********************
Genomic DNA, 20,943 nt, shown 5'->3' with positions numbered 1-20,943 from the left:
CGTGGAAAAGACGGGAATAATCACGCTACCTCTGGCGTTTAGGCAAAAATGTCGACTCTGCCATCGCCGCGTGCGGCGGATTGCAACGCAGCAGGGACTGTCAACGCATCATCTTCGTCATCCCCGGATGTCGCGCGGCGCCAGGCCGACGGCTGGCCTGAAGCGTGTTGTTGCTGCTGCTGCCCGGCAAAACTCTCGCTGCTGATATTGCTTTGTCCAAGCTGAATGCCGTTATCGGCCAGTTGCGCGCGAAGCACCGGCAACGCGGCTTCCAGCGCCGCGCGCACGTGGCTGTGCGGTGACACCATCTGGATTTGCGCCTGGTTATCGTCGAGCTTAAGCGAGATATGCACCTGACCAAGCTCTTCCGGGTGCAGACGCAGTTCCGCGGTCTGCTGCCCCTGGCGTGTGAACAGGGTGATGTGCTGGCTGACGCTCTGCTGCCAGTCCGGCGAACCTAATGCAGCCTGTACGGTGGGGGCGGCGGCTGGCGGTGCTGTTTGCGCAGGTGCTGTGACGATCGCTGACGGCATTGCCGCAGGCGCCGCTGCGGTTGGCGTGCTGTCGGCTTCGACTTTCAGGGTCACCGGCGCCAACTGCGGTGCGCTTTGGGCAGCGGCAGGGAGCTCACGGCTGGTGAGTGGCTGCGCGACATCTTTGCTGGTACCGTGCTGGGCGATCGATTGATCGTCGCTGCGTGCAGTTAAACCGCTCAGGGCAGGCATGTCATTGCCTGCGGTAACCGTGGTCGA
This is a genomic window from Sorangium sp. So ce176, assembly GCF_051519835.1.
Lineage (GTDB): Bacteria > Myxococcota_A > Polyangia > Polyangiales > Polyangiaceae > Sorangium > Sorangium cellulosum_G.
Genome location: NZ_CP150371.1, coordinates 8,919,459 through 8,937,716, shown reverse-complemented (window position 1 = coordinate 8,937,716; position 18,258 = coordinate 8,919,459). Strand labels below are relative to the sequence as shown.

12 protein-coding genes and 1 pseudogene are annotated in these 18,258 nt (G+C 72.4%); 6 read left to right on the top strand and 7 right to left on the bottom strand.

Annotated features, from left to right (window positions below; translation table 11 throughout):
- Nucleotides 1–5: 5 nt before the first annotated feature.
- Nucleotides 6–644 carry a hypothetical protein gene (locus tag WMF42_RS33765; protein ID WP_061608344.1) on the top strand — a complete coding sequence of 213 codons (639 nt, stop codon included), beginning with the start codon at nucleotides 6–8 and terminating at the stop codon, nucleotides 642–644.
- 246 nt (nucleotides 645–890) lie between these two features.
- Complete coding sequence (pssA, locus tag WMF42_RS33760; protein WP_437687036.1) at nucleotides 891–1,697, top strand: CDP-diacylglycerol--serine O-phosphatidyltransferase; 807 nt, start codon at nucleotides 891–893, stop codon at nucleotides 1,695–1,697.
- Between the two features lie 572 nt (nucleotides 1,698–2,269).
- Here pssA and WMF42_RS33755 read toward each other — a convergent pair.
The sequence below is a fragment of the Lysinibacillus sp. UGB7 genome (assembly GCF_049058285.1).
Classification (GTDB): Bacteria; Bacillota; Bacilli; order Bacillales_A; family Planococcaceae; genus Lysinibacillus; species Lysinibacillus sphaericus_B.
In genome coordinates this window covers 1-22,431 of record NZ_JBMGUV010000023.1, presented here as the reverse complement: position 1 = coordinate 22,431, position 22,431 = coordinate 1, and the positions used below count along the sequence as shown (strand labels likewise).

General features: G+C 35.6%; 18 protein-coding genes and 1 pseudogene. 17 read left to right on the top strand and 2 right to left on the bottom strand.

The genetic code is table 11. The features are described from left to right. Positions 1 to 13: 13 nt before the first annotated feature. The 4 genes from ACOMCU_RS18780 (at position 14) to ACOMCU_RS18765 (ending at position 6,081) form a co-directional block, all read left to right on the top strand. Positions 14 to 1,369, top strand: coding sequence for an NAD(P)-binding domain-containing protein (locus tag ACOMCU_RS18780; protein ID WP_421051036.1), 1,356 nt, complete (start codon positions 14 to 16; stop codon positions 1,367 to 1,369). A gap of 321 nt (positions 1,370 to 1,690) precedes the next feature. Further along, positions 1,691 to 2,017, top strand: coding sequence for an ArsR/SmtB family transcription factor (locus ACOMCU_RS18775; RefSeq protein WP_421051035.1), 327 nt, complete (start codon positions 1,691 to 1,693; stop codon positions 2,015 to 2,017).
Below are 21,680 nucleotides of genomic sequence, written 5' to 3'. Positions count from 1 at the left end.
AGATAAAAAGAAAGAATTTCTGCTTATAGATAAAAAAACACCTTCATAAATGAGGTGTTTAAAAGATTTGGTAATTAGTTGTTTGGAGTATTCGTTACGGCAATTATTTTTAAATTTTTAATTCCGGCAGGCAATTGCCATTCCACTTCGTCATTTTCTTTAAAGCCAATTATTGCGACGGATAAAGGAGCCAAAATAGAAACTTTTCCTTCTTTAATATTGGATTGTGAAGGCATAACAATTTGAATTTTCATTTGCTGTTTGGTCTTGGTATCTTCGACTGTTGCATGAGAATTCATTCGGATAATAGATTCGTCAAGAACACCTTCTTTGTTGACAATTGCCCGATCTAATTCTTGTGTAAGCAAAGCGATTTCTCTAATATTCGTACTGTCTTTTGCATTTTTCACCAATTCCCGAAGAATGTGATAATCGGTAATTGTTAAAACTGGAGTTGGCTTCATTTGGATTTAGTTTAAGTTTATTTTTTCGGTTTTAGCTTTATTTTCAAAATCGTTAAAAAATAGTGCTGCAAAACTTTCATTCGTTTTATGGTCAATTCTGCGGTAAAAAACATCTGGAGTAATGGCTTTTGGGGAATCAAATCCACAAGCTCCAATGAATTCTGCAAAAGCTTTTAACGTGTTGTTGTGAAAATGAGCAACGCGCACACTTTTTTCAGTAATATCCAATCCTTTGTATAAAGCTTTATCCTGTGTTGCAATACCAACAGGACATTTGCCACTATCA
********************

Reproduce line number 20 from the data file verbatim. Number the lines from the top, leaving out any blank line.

AGATAAAAAGAAAGAATTTCTGCTTATAGATAAAAAAACACCTTCATAAATGAGGTGTTTAAAAGATTTGGTAATTAGTTGTTTGGAGTATTCGTTACGGCAATTATTTTTAAATTTTTAATTCCGGCAGGCAATTGCCATTCCACTTCGTCATTTTCTTTAAAGCCAATTATTGCGACGGATAAAGGAGCCAAAATAGAAACTTTTCCTTCTTTAATATTGGATTGTGAAGGCATAACAATTTGAATTTTCATTTGCTGTTTGGTCTTGGTATCTTCGACTGTTGCATGAGAATTCATTCGGATAATAGATTCGTCAAGAACACCTTCTTTGTTGACAATTGCCCGATCTAATTCTTGTGTAAGCAAAGCGATTTCTCTAATATTCGTACTGTCTTTTGCATTTTTCACCAATTCCCGAAGAATGTGATAATCGGTAATTGTTAAAACTGGAGTTGGCTTCATTTGGATTTAGTTTAAGTTTATTTTTTCGGTTTTAGCTTTATTTTCAAAATCGTTAAAAAATAGTGCTGCAAAACTTTCATTCGTTTTATGGTCAATTCTGCGGTAAAAAACATCTGGAGTAATGGCTTTTGGGGAATCAAATCCACAAGCTCCAATGAATTCTGCAAAAGCTTTTAACGTGTTGTTGTGAAAATGAGCAACGCGCACACTTTTTTCAGTAATATCCAATCCTTTGTATAAAGCTTTATCCTGTGTTGCAATACCAACAGGACATTTGCCACTATCA